Gold Lease Rate (GLR)

The gold lease rate (GLR) is the cost of borrowing gold. Yes, you heard correctly. Gold may be lent and borrowed, just like any other asset or currency. Therefore, contrary to common opinions (Warrant Buffet is perhaps the most famous representative of such beliefs), gold may have a yield and may bear interest. Some entities operating in the wholesale gold market do lend gold and earn interest on such transactions. They are usually referred to as lease transactions and the interest rate applied to such lending is called the gold lease rate.

Gold lease rates used to be derived as LIBOR minus GOFO. For example, if the former is 5 percent, while the latter is 1 percent, GLR amounts to 4 percent. Since the end of January 2015, gold forward offered rates are no longer quoted by the London Bullion Market Association (LBMA), therefore it is impossible to derive gold lease rates from publicly available data. However, as a component of gold swaps, the gold lease rate remains crucial to understanding the gold lending and swap market.

The gold lease rate is usually low, but there were several spikes caused by some peculiar reasons within the gold lending market (like the announcement of the Washington Agreement on Gold). In 2009-2011, the gold lease rates were negative, which was an atypical situation in the gold market caused by the introduction of the zero interest-rate policy. As one can see in the chart below, there is no reliable link between the price of gold and the gold lease rates in the long-term.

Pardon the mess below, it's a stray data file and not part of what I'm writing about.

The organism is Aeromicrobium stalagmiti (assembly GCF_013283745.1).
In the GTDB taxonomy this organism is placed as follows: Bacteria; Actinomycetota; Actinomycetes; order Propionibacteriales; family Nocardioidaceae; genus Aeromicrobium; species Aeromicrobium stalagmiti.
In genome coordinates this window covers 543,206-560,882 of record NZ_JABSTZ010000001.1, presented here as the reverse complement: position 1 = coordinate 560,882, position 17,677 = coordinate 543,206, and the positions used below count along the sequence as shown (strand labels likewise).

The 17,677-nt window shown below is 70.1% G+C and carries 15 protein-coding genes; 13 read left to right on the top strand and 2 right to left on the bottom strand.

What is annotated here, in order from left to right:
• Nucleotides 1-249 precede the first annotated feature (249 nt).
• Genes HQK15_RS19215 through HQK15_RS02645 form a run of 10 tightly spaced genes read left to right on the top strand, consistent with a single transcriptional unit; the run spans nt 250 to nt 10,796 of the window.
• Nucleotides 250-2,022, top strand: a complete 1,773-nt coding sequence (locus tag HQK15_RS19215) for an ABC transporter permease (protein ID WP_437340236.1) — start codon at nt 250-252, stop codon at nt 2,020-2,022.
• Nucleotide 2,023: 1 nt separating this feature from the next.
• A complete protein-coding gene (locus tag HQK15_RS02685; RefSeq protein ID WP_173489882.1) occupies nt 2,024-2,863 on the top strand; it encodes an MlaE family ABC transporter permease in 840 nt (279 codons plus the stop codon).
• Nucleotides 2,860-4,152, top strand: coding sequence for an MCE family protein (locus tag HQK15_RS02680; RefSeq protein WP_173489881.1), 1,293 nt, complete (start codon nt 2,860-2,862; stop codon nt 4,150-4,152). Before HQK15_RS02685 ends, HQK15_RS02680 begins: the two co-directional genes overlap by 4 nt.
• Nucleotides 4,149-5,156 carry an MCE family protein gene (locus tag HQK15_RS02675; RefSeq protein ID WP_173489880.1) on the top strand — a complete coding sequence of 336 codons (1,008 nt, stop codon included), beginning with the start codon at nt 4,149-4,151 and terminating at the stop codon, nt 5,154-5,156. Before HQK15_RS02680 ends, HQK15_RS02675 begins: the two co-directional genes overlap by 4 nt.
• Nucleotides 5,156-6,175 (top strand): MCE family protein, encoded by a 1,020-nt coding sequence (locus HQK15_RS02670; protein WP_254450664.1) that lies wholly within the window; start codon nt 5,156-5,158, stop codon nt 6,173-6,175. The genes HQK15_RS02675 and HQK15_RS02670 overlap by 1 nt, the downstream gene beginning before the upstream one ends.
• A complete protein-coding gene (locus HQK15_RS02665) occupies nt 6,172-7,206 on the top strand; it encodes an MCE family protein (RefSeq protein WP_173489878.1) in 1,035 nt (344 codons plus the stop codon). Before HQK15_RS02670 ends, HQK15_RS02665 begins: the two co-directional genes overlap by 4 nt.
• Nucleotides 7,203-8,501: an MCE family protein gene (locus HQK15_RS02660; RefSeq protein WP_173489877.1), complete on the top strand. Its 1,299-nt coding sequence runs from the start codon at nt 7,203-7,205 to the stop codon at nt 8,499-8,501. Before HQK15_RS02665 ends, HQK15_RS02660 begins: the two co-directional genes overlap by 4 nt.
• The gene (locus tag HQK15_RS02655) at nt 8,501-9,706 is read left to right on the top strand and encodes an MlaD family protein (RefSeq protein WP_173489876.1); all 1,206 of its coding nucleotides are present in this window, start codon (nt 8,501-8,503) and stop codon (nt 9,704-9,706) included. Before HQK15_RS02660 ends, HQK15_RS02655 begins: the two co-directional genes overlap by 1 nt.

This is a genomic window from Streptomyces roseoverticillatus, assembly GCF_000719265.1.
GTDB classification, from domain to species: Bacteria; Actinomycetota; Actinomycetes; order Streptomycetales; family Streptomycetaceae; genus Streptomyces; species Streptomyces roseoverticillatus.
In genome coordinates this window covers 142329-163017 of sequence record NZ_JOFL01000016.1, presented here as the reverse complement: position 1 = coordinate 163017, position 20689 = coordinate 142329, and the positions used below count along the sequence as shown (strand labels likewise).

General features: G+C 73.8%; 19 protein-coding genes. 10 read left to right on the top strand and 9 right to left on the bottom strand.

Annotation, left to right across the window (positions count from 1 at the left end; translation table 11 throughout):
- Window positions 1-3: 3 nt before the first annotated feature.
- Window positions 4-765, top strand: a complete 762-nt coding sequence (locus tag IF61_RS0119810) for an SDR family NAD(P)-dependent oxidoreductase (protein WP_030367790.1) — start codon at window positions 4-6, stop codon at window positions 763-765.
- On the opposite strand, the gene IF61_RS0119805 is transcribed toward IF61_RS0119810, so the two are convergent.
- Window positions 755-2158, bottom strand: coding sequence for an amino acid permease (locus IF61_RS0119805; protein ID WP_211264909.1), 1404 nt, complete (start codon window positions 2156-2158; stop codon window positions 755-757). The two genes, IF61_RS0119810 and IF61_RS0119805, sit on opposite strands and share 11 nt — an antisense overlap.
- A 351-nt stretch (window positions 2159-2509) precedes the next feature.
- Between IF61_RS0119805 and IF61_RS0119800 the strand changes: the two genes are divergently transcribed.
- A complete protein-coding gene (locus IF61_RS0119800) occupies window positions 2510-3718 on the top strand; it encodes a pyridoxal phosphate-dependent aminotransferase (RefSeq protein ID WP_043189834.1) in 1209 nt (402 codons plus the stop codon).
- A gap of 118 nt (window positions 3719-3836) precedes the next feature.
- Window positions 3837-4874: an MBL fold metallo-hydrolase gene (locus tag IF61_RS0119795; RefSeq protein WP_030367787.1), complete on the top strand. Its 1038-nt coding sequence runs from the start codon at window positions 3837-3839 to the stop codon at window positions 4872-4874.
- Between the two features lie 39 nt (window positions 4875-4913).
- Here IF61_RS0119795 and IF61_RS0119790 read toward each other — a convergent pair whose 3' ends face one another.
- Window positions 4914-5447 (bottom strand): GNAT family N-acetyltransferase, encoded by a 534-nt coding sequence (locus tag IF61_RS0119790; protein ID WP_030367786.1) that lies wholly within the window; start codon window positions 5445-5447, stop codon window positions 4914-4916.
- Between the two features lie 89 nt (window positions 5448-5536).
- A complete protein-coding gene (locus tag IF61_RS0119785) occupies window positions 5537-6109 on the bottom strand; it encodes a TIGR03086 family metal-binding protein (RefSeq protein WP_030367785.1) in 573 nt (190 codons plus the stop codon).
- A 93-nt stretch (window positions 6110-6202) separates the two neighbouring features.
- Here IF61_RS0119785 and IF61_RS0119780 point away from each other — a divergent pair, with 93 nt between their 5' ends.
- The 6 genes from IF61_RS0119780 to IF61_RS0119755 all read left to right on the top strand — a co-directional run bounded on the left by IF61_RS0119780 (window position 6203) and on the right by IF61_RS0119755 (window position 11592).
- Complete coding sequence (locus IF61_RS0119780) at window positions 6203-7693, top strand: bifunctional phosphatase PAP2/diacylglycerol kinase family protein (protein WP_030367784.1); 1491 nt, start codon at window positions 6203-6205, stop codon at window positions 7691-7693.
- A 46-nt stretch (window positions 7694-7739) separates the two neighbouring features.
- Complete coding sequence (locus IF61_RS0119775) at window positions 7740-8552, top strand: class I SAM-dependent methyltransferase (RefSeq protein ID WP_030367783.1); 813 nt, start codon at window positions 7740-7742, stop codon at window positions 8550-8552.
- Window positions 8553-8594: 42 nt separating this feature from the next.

Chart 1: The price of gold (yellow line, right axis, London P.M Fix), 1-month GLR (red line, left axis, in %) and 3-month GLR (orange line, left axis, in %) from July 1989 to January 2015.

Gold Lease Rates and Gold Price

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